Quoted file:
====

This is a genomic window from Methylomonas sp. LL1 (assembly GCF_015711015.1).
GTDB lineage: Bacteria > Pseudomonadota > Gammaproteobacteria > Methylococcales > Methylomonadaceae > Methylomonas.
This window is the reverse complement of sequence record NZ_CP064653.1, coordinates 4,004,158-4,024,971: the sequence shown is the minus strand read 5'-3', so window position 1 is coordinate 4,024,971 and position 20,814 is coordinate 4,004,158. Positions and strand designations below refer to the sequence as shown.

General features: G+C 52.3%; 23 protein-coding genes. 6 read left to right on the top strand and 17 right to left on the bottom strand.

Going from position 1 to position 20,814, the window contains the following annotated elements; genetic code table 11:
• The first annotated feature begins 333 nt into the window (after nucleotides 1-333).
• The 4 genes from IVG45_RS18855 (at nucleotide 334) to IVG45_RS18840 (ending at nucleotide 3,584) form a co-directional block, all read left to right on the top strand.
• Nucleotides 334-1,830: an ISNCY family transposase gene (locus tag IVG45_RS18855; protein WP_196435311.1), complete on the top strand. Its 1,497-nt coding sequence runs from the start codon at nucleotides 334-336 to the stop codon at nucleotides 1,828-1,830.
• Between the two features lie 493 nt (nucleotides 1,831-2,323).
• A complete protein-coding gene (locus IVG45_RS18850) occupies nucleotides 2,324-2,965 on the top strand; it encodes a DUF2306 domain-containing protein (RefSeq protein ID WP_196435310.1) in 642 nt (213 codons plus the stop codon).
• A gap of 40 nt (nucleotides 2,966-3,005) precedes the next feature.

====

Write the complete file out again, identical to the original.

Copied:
This is a genomic window from Methylomonas sp. LL1 (assembly GCF_015711015.1).
GTDB lineage: Bacteria > Pseudomonadota > Gammaproteobacteria > Methylococcales > Methylomonadaceae > Methylomonas.
This window is the reverse complement of sequence record NZ_CP064653.1, coordinates 4,004,158-4,024,971: the sequence shown is the minus strand read 5'-3', so window position 1 is coordinate 4,024,971 and position 20,814 is coordinate 4,004,158. Positions and strand designations below refer to the sequence as shown.

General features: G+C 52.3%; 23 protein-coding genes. 6 read left to right on the top strand and 17 right to left on the bottom strand.

Going from position 1 to position 20,814, the window contains the following annotated elements; genetic code table 11:
• The first annotated feature begins 333 nt into the window (after nucleotides 1-333).
• The 4 genes from IVG45_RS18855 (at nucleotide 334) to IVG45_RS18840 (ending at nucleotide 3,584) form a co-directional block, all read left to right on the top strand.
• Nucleotides 334-1,830: an ISNCY family transposase gene (locus tag IVG45_RS18855; protein WP_196435311.1), complete on the top strand. Its 1,497-nt coding sequence runs from the start codon at nucleotides 334-336 to the stop codon at nucleotides 1,828-1,830.
• Between the two features lie 493 nt (nucleotides 1,831-2,323).
• A complete protein-coding gene (locus IVG45_RS18850) occupies nucleotides 2,324-2,965 on the top strand; it encodes a DUF2306 domain-containing protein (RefSeq protein ID WP_196435310.1) in 642 nt (213 codons plus the stop codon).
• A gap of 40 nt (nucleotides 2,966-3,005) precedes the next feature.